The Proust-Esque Questionnaire is based on a set of 36 standardized questions designed by Marcel Proust in the 1890’s to give an overview of the respondent’s personality. Our goals are less lofty, but hopefully will provide some insight into how your favorite authors and illustrators work and what they love.
Our guest: Based in Toronto, author-illustrator Michael Duhamel just released his first picture book, Benjamin.
I think my answer is quite common when I say Robert Munsch! I had so many of his classic stories from Thomas’ Snowsuit to Mortimer and The Paper Bag Princess. I think my mom was secretly trying to reason with me to get me into my own snowsuit!
2. With which children’s literature character do you most identify?
Max from Where The Wild Things Are. I was a very imaginative boy and I like to think I still have those qualities today. I also have zero problem with wearing a wolf costume to the grocery store to buy eggs.
3. Who is your favorite children’s book author? Illustrator?
Again, I have to stick with Munsch. He is just amazing. His books have such character, humour and are easy to relate to.
As for a favourite illustrator I would have to say Chris Van Allsburg. His work in the Polar Express and Jumanji are absolutely stunning. I love his composition choices, attention to light and ability to suck you right into a scene.
I would want this dinner party to go off the rails really fast so I would invite Dr. Seus, Curious George, Robert Munsch, Max from Where the Wild Things Are and the thieving fish from This is Not My Hat.
5. What quality do you think is most important in good children’s literature?
Honesty. Children are really, really smart. They will question everything and if you don’t have your facts in order you’re going to lose the child.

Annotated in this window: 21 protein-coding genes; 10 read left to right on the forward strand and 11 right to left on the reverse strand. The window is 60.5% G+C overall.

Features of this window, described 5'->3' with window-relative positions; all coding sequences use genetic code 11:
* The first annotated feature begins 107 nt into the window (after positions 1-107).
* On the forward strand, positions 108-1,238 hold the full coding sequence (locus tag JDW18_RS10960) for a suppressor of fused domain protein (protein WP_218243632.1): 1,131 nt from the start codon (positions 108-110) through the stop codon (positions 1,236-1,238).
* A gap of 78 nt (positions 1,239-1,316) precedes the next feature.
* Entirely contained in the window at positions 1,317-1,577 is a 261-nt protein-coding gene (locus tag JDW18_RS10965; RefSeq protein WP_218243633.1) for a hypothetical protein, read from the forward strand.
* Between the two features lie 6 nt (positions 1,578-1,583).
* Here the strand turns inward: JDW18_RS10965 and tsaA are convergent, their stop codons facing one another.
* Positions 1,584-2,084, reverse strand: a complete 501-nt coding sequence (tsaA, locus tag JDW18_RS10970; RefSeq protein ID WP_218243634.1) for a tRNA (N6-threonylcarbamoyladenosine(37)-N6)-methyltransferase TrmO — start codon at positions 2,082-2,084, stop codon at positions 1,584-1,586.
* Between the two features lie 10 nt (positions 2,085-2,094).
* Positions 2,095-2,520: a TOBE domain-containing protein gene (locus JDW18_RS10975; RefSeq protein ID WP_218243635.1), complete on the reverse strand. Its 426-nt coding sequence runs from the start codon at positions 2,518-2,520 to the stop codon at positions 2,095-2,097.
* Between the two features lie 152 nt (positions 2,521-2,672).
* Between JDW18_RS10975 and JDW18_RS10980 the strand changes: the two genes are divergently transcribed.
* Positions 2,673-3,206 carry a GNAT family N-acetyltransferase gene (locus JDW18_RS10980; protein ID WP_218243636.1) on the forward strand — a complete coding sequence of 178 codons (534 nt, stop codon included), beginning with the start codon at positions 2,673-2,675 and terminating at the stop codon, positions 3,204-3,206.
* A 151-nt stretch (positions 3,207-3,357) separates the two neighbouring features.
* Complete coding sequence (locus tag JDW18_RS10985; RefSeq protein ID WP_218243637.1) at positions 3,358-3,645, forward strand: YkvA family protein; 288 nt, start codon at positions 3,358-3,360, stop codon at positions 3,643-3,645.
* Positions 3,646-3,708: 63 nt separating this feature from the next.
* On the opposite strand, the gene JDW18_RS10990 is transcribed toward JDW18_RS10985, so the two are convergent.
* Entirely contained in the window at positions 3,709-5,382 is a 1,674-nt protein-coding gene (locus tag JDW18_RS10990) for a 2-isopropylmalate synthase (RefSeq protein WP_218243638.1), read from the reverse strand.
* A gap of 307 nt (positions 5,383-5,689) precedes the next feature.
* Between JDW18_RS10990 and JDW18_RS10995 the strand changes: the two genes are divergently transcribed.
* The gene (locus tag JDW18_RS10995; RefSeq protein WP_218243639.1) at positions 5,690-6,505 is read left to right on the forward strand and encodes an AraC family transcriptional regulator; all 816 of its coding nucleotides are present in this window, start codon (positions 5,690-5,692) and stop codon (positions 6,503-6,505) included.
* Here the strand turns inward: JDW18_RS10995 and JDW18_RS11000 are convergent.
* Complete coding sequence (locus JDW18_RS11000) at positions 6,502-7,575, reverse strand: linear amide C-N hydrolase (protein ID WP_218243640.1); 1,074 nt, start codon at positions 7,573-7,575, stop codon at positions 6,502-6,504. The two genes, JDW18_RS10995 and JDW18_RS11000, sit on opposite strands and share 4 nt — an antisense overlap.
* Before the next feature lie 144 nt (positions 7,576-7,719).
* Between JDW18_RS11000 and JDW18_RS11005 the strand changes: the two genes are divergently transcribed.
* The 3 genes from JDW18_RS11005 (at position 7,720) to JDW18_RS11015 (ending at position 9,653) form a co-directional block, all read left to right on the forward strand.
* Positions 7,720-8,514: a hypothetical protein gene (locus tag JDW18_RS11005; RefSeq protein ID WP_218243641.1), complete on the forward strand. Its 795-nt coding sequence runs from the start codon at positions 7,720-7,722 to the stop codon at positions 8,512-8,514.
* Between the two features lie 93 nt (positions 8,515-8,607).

6. If your own work has a defining characteristic, what is it?
I would have to say emotion. No matter what I create I tend to always tie it together with a human element of emotion. From sadness to happiness, I like my work to take you through them all.
7. If you were to die and come back as a character from children’s literature, who would you like it to be?
I would come back as the little boy from Oliver Jeffers’ Lost & Found. What a lucky kid to have a penguin show up unannounced on his doorstep but also have a heart of gold to try to return him home to the South Pole.
8. If you could go back and redo one thing in your own work, what would it be?
Oh, I don’t want to think about that since I reworked my book, Benjamin, three times! When you stare at your own work you can always find something to redo. It’s finding the line in the sand where you say, “I should consider sleep this week.”
9. What is the greatest piece of advice you were ever given?
“Know when you’ve failed and start again.” In art school we would get these really tough projects with short deadlines and be working late nights. I would want to be finished with the project but it just wasn’t working. I would keep trying to make it work and only making it worse. I can’t remember who gave the advice, but once I started over, it turned out great!
10. Describe your work process.
My process is primarily illustration-focused, as I like to tell my story through the art first. I have a portable art board that I will draw on from either the comfort of my living room or outside. I also prepare myself with a lot of reference materials already printed out. I’m a classically trained illustrator, so I love using pencils and drawing out my scenes and characters. The drawings are all based on the general concept for the story and it’s when I see the final art I start to see the words that will go with it.
When it came to the writing of Benjamin, it was pretty simple as the story is based on a true story. Once I have the pencil drawings I transfer them to the computer where I do the digital colouring.